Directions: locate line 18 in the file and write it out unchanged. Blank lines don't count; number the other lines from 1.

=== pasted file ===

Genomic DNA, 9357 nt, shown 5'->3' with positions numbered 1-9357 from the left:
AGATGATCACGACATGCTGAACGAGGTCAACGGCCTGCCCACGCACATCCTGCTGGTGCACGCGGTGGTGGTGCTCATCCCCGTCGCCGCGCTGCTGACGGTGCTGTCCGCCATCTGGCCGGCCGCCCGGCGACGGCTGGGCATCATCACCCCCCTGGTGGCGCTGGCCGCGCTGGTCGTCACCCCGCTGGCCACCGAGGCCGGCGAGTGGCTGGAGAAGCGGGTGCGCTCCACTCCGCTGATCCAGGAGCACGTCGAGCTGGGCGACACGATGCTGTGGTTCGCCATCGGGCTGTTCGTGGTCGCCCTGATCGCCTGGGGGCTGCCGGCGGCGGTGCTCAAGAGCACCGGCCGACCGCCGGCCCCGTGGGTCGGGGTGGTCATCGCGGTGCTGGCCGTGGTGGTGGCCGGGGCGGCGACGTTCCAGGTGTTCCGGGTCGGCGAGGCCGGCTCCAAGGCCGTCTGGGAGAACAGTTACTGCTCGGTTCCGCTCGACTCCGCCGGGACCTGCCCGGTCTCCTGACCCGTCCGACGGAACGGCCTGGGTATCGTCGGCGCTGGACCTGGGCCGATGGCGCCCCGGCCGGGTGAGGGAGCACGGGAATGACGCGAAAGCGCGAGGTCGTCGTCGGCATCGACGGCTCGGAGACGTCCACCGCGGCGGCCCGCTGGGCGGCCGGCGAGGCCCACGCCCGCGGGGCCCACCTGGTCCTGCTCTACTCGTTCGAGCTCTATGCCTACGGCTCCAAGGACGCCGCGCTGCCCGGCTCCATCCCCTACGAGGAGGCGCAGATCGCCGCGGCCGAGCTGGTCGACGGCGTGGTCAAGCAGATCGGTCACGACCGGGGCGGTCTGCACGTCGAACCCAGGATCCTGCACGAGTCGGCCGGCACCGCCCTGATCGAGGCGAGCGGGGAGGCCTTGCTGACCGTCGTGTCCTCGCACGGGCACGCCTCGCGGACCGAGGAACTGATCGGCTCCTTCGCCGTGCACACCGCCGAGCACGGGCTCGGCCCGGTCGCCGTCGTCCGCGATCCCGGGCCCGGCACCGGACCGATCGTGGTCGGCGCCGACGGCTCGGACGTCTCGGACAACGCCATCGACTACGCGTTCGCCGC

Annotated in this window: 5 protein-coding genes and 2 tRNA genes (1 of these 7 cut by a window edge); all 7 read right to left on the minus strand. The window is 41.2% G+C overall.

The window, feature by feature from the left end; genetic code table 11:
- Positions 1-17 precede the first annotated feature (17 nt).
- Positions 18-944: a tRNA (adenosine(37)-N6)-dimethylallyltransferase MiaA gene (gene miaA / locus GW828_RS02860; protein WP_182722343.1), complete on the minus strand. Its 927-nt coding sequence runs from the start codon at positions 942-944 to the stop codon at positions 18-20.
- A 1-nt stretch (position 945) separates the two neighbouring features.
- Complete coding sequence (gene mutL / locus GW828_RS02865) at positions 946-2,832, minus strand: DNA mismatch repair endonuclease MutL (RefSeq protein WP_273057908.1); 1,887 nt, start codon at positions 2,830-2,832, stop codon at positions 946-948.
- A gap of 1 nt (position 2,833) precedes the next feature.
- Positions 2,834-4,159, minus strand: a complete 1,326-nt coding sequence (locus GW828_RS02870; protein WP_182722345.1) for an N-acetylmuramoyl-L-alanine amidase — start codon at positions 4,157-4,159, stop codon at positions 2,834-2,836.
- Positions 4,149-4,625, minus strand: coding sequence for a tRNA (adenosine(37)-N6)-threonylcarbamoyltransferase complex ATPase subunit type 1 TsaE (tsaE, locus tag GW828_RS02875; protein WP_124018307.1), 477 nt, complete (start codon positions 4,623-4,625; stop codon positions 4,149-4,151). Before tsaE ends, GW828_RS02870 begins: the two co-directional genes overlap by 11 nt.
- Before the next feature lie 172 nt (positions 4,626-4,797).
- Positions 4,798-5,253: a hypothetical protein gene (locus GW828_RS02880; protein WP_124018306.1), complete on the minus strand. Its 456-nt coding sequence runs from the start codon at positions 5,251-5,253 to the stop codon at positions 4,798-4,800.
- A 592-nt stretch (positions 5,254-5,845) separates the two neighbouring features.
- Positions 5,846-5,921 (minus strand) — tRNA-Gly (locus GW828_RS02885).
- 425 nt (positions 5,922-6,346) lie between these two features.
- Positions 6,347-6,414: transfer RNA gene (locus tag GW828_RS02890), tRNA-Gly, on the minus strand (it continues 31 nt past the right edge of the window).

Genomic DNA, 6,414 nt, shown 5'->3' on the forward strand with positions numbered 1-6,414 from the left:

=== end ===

Genomic DNA, 6,414 nt, shown 5'->3' on the forward strand with positions numbered 1-6,414 from the left: